Gauley Bridge - Poem by Muriel Rukeyser
Camera at the crossing sees the city
a street of wooden walls and empty windows,
the doors shut handless in the empty street,
and the deserted Negro standing on the corner.
The little boy runs with his dog
up the street to the bridge over the river where
nine men are mending road for the government.
He blurs the camera-glass fixed on the street.
Railway tracks here and many panes of glass
tin under light, the grey shine of towns and forests:
in the commercial hotel (Switzerland of America)
the owner is keeping his books behind the public glass.
Postoffice window, a hove of private boxes,
the hand of the man who withdraws, the woman who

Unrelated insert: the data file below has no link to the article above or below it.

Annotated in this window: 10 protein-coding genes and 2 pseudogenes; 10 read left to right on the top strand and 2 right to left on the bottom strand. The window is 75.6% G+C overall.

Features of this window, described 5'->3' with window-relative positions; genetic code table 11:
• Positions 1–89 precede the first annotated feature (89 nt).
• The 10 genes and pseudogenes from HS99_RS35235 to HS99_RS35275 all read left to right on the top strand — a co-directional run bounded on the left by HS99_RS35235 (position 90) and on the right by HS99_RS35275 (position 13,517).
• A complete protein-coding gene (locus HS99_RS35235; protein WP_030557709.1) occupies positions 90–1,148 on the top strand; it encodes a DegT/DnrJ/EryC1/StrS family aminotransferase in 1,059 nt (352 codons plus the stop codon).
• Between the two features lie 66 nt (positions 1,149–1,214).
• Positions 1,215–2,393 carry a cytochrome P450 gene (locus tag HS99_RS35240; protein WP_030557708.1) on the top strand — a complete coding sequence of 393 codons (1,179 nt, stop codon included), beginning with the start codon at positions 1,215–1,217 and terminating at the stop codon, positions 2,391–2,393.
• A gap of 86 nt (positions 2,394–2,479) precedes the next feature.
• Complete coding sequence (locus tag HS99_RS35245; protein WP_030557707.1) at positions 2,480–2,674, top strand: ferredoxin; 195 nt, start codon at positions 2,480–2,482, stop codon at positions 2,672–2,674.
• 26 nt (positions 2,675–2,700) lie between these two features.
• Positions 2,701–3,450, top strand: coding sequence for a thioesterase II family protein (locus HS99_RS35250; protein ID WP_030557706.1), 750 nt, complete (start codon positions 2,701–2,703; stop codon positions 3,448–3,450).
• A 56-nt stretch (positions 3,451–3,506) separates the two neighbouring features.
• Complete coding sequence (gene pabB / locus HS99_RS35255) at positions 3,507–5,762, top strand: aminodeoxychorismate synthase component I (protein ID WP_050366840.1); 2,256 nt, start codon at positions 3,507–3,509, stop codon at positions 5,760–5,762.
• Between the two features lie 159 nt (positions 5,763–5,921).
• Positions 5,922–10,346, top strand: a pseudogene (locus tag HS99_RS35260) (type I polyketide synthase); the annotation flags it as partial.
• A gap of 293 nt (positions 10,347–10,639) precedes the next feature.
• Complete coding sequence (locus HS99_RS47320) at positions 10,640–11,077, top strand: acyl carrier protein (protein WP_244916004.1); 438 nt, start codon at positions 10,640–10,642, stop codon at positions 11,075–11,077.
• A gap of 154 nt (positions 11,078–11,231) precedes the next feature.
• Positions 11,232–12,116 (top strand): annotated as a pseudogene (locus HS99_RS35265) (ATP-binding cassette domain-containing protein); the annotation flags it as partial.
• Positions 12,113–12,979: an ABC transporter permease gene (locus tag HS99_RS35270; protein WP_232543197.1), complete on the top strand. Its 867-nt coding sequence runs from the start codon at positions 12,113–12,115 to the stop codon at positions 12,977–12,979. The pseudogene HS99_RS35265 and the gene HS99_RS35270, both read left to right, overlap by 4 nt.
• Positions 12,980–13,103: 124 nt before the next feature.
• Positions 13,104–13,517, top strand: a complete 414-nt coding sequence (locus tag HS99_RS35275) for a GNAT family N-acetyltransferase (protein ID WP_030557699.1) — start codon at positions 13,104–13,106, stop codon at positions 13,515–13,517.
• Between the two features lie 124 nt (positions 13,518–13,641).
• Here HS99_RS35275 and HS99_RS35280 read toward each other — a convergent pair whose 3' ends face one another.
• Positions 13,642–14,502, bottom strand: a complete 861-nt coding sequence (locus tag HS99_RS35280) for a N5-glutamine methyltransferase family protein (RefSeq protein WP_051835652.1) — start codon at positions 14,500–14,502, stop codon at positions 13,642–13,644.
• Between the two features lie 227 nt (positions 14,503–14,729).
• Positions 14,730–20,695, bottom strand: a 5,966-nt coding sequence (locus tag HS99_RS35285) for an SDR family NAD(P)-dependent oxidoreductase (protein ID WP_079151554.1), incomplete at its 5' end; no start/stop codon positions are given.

reaches her hand
and the tall coughing man stamping an envelope.
The bus station and the great pale buses stopping for
April-glass-tinted, the yellow-aproned waitress;
coast-to-coast schedule on the plateglass window.
The man on the street and the camera eye:
he leaves the doctor’s office, slammed door, doom,
any town looks like this one-street town.
Glass, wood, and naked eye: the movie-house
closed for the afternoon frames posters streaked with
advertise “Racing Luck” and “Hitch-Hike Lady”.
Whistling, the train comes from a long way away,
slow, and the Negro watches it grow in the gray air,
the hotel man makes a note behind his potted palm.
Eyes of the tourist house, red-and-white filing station,
the eyes of the Negro, looking down the track,
hotel-man and hotel, cafeteria, camera.
And in the beerplace on the other sidewalk
always one’s harsh night eyes over the beerglass
follow the waitress and the yellow apron.
The road flows over the bridge,
Gamoca pointer at the underpass,
opposite, Alloy, after a block of town.
What do you want – a cliff over a city?
A foreland, sloped to sea and overgrown with roses?
These people live here.
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